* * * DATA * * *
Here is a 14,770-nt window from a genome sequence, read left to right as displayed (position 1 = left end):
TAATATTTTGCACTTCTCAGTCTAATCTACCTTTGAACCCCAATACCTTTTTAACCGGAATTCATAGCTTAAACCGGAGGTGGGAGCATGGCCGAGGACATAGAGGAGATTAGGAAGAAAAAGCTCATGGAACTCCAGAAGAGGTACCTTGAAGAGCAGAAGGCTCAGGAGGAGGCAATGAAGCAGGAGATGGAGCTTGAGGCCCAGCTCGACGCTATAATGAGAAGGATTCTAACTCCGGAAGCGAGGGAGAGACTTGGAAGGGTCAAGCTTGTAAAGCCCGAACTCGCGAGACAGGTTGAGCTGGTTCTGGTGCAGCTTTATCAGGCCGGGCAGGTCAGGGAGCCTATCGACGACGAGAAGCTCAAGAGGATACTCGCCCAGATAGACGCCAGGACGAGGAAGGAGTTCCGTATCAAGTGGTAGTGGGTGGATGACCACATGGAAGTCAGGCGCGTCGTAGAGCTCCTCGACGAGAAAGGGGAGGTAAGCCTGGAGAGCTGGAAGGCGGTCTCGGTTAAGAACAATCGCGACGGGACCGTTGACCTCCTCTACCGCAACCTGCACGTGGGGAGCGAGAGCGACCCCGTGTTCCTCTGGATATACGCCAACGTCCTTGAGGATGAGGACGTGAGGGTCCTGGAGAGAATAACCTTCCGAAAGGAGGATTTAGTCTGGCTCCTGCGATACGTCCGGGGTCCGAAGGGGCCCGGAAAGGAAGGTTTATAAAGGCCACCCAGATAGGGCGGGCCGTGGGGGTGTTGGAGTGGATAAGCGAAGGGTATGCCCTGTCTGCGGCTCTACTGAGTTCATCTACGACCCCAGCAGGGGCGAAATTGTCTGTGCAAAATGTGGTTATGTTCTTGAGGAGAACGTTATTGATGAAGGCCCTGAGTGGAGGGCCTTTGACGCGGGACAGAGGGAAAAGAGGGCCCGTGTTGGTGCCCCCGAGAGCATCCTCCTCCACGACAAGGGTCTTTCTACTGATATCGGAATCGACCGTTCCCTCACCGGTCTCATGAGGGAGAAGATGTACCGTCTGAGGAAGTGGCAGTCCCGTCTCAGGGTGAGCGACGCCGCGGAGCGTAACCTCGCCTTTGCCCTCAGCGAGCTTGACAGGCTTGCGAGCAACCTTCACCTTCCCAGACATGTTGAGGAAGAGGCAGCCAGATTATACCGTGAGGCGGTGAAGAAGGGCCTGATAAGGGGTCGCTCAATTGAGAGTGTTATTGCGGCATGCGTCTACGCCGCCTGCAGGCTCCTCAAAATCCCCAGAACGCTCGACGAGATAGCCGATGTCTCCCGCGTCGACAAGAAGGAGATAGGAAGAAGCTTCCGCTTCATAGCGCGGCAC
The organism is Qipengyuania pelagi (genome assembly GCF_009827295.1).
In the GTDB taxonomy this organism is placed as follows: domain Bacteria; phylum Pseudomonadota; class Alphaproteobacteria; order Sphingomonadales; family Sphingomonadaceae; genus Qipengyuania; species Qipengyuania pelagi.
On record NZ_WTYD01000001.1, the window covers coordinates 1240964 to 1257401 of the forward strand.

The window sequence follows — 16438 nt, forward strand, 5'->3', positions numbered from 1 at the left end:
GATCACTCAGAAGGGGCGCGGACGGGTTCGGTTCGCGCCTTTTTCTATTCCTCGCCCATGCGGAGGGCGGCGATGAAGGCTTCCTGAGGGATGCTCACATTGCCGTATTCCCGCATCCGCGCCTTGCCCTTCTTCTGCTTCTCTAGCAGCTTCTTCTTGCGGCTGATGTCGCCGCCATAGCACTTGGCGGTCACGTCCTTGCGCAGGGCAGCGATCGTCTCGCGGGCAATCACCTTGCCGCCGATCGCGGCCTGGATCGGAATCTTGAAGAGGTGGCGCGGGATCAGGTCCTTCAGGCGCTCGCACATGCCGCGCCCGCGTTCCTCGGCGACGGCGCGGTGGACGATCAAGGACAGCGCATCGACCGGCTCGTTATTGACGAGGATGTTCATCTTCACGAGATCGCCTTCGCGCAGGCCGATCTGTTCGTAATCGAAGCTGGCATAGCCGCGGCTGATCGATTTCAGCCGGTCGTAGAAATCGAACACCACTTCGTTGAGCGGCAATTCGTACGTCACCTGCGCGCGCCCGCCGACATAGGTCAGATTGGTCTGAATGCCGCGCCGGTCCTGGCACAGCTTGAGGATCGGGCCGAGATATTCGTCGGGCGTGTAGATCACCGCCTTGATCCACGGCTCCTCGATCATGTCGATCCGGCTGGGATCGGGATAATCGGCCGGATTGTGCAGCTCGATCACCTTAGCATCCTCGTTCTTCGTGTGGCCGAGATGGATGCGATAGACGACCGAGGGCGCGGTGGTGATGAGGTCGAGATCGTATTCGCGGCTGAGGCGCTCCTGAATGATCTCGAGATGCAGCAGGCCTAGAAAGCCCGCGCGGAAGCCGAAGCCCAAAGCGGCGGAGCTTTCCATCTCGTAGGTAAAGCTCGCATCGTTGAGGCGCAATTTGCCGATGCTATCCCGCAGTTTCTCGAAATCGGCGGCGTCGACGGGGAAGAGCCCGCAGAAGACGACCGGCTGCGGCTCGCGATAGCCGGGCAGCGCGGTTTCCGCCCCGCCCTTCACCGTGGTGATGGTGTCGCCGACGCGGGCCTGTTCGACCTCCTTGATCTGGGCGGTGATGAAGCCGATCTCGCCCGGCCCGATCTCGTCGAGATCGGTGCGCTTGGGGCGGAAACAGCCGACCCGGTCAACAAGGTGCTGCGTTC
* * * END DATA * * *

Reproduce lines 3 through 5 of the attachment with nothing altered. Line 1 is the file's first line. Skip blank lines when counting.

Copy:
The organism is Qipengyuania pelagi (genome assembly GCF_009827295.1).
In the GTDB taxonomy this organism is placed as follows: domain Bacteria; phylum Pseudomonadota; class Alphaproteobacteria; order Sphingomonadales; family Sphingomonadaceae; genus Qipengyuania; species Qipengyuania pelagi.
On record NZ_WTYD01000001.1, the window covers coordinates 1240964 to 1257401 of the forward strand.